After He Retired From a Job Saving Children, He Started Saving Cats Stuck in Trees

Normer Adams poses safely on the ground with the first cat he ever rescued from a tree. 'I couldn't ask for a better first rescue,' he says of the cooperative feline. Pamela Adams

For 23 years, Normer Adams was an advocate for children in metro Atlanta. He worked as a lobbyist for agencies that served children, looking out for the welfare for society's youngest. When he retired in 2013, Adams pursued a different past-time — albeit still a helpful one. This time he combined a relatively newfound interest in climbing trees with creatures that needed a specific kind of help: cats stuck in trees.

Since April 2017 when he started his feline rescue business — aptly dubbed Cat Man Do — Adams has saved 91 cats stuck in trees. And it all started with a flock of starlings.

Adams has a stand of 80-foot-tall bamboo in his backyard that at times is overrun with starlings. A few years ago, he tried climbing trees to scare the birds away, and he quickly found out it could be a bit scary.

"I realized if I had a safety rope, I might feel safer," Adams tells MNN. "I fell in love with climbing trees. And then I realized there was a need for rescuing cats, so it became a marriage of tree climbing and my interest in helping people. Plus I love cats."

Adams printed up some fliers and dropped them off at his local fire station. After all, if you've seen enough movies, you know that people tend to call the fire department when Fluffy scampers up a pine tree. (Yet fire fighters typically aren't likely to getting the ladder truck out for that.) After he handed out the flyers, he got a call almost immediately.

"I couldn't ask for a better first rescue," Adams says. "He was a beautiful cat, not very far up a tree — probably 30 feet — and very cooperative, just wanting me to get him down."

A booming rescue business

Because that rescue went so swimmingly, Adams was empowered to keep at it.

"I was terribly appreciative of that cat because that first rescue told me I could do this," Adams says.

Soon, business was booming. Word spread about Adams on community message boards, fire departments and his own Facebook page. He has videos of nearly every rescue, either shot on the ground by his wife, Pamela, or from a GoPro on his helmet, which offers exciting, up-close drama.

When he comes down with wayward pet in tow, the cat owners are always very appreciative. Even though Adams doesn't charge for his services, many insist on paying him something anyway. After all, his equipment can get expensive. In addition to his climbing gear, Adams has a special black bag attached to a glove, for example. When he inches toward a cat on a branch, he snags it with his gloved hand gently wrestles the kitty into the bag.

"Grab it by the nape of the neck and don't let go. That's the secret until you get it in the bag," Adams says. "Once you get it in the bag, the cat is pretty disoriented because it's a black bag and it can't see. Most cats get pretty paralyzed when you do that."

The glove isn't some sturdy Kevlar number to help protect him from gnashing teeth and claws. It's actually about as thin as a surgical glove, Adams says, and its only use is to help him get a grip on the slippery feline.

Fortunately, in his 91 rescues to date, he's only been scratched once and has never been bitten.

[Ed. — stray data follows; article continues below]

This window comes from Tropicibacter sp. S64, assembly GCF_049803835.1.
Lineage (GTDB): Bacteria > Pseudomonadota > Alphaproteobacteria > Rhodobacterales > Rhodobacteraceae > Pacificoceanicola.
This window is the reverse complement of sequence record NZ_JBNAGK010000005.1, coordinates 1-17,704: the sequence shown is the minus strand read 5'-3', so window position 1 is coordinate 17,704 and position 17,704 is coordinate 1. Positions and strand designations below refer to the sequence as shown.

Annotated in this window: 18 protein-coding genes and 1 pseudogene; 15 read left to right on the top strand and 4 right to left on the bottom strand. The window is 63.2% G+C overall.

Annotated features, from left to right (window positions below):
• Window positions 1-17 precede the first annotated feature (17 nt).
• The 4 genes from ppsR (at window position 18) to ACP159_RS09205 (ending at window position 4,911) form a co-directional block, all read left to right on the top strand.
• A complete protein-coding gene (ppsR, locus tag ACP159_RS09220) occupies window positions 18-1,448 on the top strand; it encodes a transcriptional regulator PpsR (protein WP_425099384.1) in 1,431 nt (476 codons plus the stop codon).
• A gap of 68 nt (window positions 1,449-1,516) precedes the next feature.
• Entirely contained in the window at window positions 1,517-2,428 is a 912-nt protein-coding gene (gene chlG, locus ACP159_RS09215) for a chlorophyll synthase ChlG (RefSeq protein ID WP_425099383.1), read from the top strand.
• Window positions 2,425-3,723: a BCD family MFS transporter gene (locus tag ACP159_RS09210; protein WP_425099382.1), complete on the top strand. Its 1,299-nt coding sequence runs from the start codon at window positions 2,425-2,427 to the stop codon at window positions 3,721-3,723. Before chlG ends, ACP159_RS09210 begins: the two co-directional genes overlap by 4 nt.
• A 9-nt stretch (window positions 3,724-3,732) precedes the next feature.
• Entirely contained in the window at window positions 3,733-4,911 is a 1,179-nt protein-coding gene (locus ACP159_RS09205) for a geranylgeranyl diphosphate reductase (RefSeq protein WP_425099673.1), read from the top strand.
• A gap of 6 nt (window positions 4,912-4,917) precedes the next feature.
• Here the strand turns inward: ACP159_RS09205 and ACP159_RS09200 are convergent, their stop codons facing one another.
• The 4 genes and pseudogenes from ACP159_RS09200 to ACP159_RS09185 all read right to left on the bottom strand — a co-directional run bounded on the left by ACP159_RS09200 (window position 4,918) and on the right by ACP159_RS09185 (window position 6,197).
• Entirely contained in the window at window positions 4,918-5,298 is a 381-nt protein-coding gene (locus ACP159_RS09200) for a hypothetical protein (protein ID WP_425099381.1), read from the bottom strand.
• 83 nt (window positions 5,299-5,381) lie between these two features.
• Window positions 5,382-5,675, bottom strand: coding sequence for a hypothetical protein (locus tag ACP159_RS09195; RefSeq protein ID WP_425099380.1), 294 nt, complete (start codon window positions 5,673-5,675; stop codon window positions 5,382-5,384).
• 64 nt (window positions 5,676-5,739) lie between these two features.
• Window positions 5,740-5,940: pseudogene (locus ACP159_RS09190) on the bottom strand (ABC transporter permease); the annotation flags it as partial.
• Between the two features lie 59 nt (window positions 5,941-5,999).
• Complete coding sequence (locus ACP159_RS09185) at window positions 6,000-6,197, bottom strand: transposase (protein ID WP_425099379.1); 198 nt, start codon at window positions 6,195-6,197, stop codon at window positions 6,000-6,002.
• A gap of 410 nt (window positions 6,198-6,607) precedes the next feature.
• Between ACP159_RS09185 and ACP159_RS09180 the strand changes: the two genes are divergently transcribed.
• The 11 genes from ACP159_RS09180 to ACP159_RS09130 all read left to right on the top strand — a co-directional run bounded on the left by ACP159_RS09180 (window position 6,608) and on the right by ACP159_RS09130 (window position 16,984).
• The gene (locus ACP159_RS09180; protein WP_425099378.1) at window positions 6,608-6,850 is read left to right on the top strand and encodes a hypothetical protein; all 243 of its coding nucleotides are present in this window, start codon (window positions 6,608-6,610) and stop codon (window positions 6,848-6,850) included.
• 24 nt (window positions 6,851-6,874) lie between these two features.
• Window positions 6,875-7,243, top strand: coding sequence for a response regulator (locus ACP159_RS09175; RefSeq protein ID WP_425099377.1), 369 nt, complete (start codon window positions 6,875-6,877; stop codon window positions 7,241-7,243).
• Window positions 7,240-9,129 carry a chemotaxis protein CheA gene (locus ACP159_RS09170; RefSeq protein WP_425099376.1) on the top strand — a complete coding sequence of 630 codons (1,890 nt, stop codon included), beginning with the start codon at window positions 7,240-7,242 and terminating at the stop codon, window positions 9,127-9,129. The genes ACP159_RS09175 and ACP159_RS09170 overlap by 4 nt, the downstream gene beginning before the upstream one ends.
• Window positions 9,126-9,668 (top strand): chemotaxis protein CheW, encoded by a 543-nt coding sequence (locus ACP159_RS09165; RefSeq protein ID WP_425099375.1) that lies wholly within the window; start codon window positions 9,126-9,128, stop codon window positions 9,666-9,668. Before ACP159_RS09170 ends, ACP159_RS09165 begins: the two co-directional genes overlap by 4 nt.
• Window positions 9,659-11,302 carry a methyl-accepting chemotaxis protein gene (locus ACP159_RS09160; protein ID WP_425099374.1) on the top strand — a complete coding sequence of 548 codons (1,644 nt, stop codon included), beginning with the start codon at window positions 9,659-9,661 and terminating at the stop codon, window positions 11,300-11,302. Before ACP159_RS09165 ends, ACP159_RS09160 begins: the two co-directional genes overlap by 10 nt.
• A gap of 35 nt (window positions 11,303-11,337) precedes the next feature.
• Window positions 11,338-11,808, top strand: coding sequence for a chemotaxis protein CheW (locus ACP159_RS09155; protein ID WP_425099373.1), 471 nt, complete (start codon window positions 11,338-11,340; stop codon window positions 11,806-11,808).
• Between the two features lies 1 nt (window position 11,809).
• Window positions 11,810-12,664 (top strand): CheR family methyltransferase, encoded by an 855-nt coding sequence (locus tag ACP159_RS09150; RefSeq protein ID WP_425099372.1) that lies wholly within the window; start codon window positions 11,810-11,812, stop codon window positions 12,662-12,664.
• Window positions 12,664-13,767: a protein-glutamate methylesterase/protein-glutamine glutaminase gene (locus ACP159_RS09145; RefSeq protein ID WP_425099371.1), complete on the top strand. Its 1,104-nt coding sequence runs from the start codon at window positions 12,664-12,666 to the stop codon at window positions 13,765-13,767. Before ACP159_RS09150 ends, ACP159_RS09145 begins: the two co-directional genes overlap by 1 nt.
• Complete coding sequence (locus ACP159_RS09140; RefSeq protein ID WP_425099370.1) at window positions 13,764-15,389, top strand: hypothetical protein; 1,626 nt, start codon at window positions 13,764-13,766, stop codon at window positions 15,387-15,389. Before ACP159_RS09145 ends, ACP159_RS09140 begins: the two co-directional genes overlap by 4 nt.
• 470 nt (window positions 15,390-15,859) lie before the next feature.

"The time I got scratched, it was pure stupidity," Adams says. "I put a bare hand in front of a cat scared out of its mind on the top of a tree."

Every rescue is different

No situation is alike, which makes each rescue intriguing, Adams says. When he arrives on the scene, he asks the owner about the cat's personality while he's readying his gear, so he knows what to expect when he's face-to-face with the feline.

He asks if the cat is friendly, if it typically comes up to people or is normally shy.

"If it's crying, that's usually a good sign that it wants someone to come up and get it," he says. "If it's scared of the rope I throw up there, then I know I will need to hide from the cat or come from above. I don't want the cat to go higher or go out on a limb if I can prevent it."

Adams is calm as he climbs, sometimes talking to the kitty as he scampers up the tree. Some cats are curious and will come to him, while others will back up. When he's able to trap them in his black bag, he will often yell, "Cat's in the bag!" then tie the sack to his climbing belt as he shimmies back down the tree.

In a few situations, he's had to use a grab pole — like the kind used by animal control officers — to catch a cat that's just too far out on a limb to reach.

Some cats go higher than others

As with most things, some cats are more challenging than others.

"Typically a cat will climb a tree to the first limb unless they're really spooked. And sometimes in a pine tree, the first limb is 80 feet up," Adams says. "The highest rescue was 120 feet out of a pine tree and that’s only because the tree didn’t grow any higher."

Most rescues take an hour or two. But he's had some that took only 10 minutes and some that have gone all day. He's even had a couple where the cat hopped out of the tree before he could even get all his equipment unpacked.

Sometimes the cats purr and rub against his shoulder when he saves them, but the owners are the ones who seem the most grateful. Like the time he hopped down from a poison ivy-covered tree with Elbow the cat in tow.

"Thank you so much!" the kitty's owner said. "That was amazing. You're a real-life superhero!"

"I get called a hero a lot and I've been called an angel," Adams admits, rather grudgingly. "People are terribly appreciative and that's what’s so gratifying about it. When people start crying when you bring their cat down, that's wonderful."